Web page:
ALAMEDA, Calif. (KGO) -- Earthquakes in the Bay Area are a question of "when" not "if," and Thursday, officials christened a new facility in the East Bay that could prove critical in the movement of resources and people in a big emergency-- like a major earthquake.
It's been nearly 30 years in the making, but the new Water Emergency Transportation Authority operations facility at Alameda Point is now a reality.
The idea for the WETA center grew out of the 1989 Loma Prieta earthquake, when a section of the Bay Bridge collapsed, cutting off San Francisco, from the East Bay.
"It is not just a maritime capability. This is a capability for the region, for the state and for our federal partners," said Jody Breckenridge, WETA Chair.
The new Ron Cowan Central Bay Operations and Maintenance Facility has 12 berths for San Francisco Bay Ferry boats to be refueled and maintained. But in the case of an emergency, like a major earthquake, the facility would take on a whole different role--under the guidance of the California Office of Emergency Services.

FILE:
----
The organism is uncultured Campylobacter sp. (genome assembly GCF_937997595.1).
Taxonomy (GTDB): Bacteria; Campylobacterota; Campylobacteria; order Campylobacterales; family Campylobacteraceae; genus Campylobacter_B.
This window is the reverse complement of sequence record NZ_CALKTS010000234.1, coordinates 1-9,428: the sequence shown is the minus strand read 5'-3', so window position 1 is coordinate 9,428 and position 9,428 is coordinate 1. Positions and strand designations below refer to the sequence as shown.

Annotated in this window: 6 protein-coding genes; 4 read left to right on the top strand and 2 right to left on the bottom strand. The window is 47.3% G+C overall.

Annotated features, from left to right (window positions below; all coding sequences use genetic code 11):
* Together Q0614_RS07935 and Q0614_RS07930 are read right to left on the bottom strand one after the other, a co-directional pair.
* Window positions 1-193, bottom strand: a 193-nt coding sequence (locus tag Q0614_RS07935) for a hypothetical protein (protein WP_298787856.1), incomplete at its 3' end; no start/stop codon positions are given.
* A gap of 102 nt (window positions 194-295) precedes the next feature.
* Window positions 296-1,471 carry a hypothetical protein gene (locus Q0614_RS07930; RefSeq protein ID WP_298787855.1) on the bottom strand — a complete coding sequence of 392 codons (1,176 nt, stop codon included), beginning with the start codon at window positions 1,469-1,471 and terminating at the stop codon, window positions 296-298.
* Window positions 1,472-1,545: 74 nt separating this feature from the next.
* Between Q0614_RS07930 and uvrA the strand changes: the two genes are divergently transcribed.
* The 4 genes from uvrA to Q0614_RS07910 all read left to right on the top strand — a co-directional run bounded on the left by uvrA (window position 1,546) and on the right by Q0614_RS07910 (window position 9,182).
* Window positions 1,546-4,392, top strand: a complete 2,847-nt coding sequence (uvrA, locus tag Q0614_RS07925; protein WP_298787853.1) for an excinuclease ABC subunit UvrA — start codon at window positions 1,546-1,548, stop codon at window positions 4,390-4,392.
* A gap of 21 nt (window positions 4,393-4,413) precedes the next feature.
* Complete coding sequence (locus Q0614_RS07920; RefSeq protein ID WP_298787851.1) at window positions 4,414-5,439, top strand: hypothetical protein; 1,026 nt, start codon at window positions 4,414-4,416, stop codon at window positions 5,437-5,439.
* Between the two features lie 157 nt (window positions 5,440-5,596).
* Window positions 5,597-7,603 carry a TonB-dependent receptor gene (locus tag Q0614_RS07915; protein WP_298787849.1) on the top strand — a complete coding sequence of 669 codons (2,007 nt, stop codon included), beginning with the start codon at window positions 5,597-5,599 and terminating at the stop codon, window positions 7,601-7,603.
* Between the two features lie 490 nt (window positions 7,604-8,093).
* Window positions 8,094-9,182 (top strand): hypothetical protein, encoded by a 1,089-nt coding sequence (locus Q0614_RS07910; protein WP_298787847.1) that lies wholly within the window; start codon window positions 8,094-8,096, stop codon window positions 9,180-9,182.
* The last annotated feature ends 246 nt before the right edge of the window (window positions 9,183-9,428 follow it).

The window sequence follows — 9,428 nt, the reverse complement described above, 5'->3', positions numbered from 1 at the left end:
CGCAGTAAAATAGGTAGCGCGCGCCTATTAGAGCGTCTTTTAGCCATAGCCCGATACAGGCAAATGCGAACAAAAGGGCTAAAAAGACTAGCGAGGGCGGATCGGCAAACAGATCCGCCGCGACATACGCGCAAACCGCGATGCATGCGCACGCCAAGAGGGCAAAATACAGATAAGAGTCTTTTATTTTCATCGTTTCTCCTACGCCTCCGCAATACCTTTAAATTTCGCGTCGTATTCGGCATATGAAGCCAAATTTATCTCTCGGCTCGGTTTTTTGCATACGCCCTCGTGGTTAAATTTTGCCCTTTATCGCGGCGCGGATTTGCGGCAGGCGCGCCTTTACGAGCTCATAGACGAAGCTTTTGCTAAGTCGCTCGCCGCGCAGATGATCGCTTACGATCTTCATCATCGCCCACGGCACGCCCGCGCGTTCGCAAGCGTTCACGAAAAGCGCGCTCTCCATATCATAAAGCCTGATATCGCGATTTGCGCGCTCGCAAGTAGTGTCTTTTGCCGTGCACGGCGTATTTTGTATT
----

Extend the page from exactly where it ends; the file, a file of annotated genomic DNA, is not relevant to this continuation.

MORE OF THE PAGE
WETA Spokesman Thomas Hall said, "In the case of a major catastrophe like a major earthquake on the Peninsula, we would be able to move first responders from where they are to where they need to be."
The $50-million facility includes an emergency operations center, which would oversee the deployment of ferry boats to the areas where they are needed most.
Besides serving as transportation for first responders, the ferries could also be used to evacuate thousands of stranded people, from one side of the bay to the other.
This ferry service is already critical to the larger Bay Area transportation system, but in a big disaster, it could be life-saving.